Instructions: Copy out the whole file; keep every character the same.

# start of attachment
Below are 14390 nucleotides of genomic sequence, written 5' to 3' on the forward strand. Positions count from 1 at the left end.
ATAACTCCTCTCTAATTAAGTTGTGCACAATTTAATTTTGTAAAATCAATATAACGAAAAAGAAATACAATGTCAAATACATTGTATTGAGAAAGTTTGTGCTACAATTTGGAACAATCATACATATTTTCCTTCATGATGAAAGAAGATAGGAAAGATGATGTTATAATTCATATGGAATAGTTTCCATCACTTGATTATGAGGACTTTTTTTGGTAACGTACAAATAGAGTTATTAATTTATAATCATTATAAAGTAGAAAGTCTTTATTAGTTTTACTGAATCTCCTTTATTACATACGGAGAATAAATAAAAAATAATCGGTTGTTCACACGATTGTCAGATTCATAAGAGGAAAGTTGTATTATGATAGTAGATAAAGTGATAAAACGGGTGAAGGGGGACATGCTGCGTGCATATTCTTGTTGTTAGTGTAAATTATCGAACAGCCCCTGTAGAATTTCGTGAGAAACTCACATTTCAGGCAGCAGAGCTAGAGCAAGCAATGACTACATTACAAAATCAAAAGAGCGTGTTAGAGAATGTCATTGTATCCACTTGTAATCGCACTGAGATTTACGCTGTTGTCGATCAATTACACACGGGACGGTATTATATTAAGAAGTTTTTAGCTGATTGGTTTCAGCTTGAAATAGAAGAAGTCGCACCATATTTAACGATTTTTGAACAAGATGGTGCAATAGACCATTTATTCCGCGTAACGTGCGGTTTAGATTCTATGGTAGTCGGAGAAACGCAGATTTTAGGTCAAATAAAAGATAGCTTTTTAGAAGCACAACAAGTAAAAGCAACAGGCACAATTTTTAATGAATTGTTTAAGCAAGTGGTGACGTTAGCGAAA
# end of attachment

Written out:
Below are 14390 nucleotides of genomic sequence, written 5' to 3' on the forward strand. Positions count from 1 at the left end.
ATAACTCCTCTCTAATTAAGTTGTGCACAATTTAATTTTGTAAAATCAATATAACGAAAAAGAAATACAATGTCAAATACATTGTATTGAGAAAGTTTGTGCTACAATTTGGAACAATCATACATATTTTCCTTCATGATGAAAGAAGATAGGAAAGATGATGTTATAATTCATATGGAATAGTTTCCATCACTTGATTATGAGGACTTTTTTTGGTAACGTACAAATAGAGTTATTAATTTATAATCATTATAAAGTAGAAAGTCTTTATTAGTTTTACTGAATCTCCTTTATTACATACGGAGAATAAATAAAAAATAATCGGTTGTTCACACGATTGTCAGATTCATAAGAGGAAAGTTGTATTATGATAGTAGATAAAGTGATAAAACGGGTGAAGGGGGACATGCTGCGTGCATATTCTTGTTGTTAGTGTAAATTATCGAACAGCCCCTGTAGAATTTCGTGAGAAACTCACATTTCAGGCAGCAGAGCTAGAGCAAGCAATGACTACATTACAAAATCAAAAGAGCGTGTTAGAGAATGTCATTGTATCCACTTGTAATCGCACTGAGATTTACGCTGTTGTCGATCAATTACACACGGGACGGTATTATATTAAGAAGTTTTTAGCTGATTGGTTTCAGCTTGAAATAGAAGAAGTCGCACCATATTTAACGATTTTTGAACAAGATGGTGCAATAGACCATTTATTCCGCGTAACGTGCGGTTTAGATTCTATGGTAGTCGGAGAAACGCAGATTTTAGGTCAAATAAAAGATAGCTTTTTAGAAGCACAACAAGTAAAAGCAACAGGCACAATTTTTAATGAATTGTTTAAGCAAGTGGTGACGTTAGCGAAA